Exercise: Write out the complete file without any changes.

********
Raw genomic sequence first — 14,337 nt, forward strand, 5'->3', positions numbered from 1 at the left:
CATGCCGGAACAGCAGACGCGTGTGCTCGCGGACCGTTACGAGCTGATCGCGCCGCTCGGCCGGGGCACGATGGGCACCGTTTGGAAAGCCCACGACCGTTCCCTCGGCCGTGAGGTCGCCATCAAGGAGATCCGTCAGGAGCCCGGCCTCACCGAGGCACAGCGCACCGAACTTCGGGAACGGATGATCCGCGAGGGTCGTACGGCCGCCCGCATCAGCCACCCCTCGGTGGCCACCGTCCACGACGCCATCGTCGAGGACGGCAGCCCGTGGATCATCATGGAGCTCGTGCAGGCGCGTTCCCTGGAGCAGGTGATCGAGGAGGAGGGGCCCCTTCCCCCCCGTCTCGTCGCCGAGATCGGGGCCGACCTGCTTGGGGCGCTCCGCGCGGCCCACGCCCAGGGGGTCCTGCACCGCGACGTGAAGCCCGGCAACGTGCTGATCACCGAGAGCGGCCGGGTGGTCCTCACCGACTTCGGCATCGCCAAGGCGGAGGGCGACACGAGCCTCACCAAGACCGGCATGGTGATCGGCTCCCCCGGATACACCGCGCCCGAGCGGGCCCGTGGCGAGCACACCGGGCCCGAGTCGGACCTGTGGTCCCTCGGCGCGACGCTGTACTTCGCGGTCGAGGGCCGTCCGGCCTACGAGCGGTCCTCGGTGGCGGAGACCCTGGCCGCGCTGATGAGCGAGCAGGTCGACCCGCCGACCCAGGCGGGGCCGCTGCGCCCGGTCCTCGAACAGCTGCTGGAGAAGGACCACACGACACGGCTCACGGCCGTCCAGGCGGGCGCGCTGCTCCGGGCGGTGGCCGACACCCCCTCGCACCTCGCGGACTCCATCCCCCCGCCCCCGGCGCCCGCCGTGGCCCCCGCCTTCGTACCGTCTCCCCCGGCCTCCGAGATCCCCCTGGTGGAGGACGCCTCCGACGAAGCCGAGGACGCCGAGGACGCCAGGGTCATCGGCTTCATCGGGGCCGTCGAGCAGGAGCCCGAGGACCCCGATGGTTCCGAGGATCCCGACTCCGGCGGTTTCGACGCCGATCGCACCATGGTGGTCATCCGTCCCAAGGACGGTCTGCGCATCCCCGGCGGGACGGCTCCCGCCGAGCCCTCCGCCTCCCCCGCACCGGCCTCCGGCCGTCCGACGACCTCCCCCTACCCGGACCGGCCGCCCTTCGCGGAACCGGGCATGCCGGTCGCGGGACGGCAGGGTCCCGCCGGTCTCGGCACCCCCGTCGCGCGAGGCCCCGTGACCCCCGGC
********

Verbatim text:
Raw genomic sequence first — 14,337 nt, forward strand, 5'->3', positions numbered from 1 at the left:
CATGCCGGAACAGCAGACGCGTGTGCTCGCGGACCGTTACGAGCTGATCGCGCCGCTCGGCCGGGGCACGATGGGCACCGTTTGGAAAGCCCACGACCGTTCCCTCGGCCGTGAGGTCGCCATCAAGGAGATCCGTCAGGAGCCCGGCCTCACCGAGGCACAGCGCACCGAACTTCGGGAACGGATGATCCGCGAGGGTCGTACGGCCGCCCGCATCAGCCACCCCTCGGTGGCCACCGTCCACGACGCCATCGTCGAGGACGGCAGCCCGTGGATCATCATGGAGCTCGTGCAGGCGCGTTCCCTGGAGCAGGTGATCGAGGAGGAGGGGCCCCTTCCCCCCCGTCTCGTCGCCGAGATCGGGGCCGACCTGCTTGGGGCGCTCCGCGCGGCCCACGCCCAGGGGGTCCTGCACCGCGACGTGAAGCCCGGCAACGTGCTGATCACCGAGAGCGGCCGGGTGGTCCTCACCGACTTCGGCATCGCCAAGGCGGAGGGCGACACGAGCCTCACCAAGACCGGCATGGTGATCGGCTCCCCCGGATACACCGCGCCCGAGCGGGCCCGTGGCGAGCACACCGGGCCCGAGTCGGACCTGTGGTCCCTCGGCGCGACGCTGTACTTCGCGGTCGAGGGCCGTCCGGCCTACGAGCGGTCCTCGGTGGCGGAGACCCTGGCCGCGCTGATGAGCGAGCAGGTCGACCCGCCGACCCAGGCGGGGCCGCTGCGCCCGGTCCTCGAACAGCTGCTGGAGAAGGACCACACGACACGGCTCACGGCCGTCCAGGCGGGCGCGCTGCTCCGGGCGGTGGCCGACACCCCCTCGCACCTCGCGGACTCCATCCCCCCGCCCCCGGCGCCCGCCGTGGCCCCCGCCTTCGTACCGTCTCCCCCGGCCTCCGAGATCCCCCTGGTGGAGGACGCCTCCGACGAAGCCGAGGACGCCGAGGACGCCAGGGTCATCGGCTTCATCGGGGCCGTCGAGCAGGAGCCCGAGGACCCCGATGGTTCCGAGGATCCCGACTCCGGCGGTTTCGACGCCGATCGCACCATGGTGGTCATCCGTCCCAAGGACGGTCTGCGCATCCCCGGCGGGACGGCTCCCGCCGAGCCCTCCGCCTCCCCCGCACCGGCCTCCGGCCGTCCGACGACCTCCCCCTACCCGGACCGGCCGCCCTTCGCGGAACCGGGCATGCCGGTCGCGGGACGGCAGGGTCCCGCCGGTCTCGGCACCCCCGTCGCGCGAGGCCCCGTGACCCCCGGC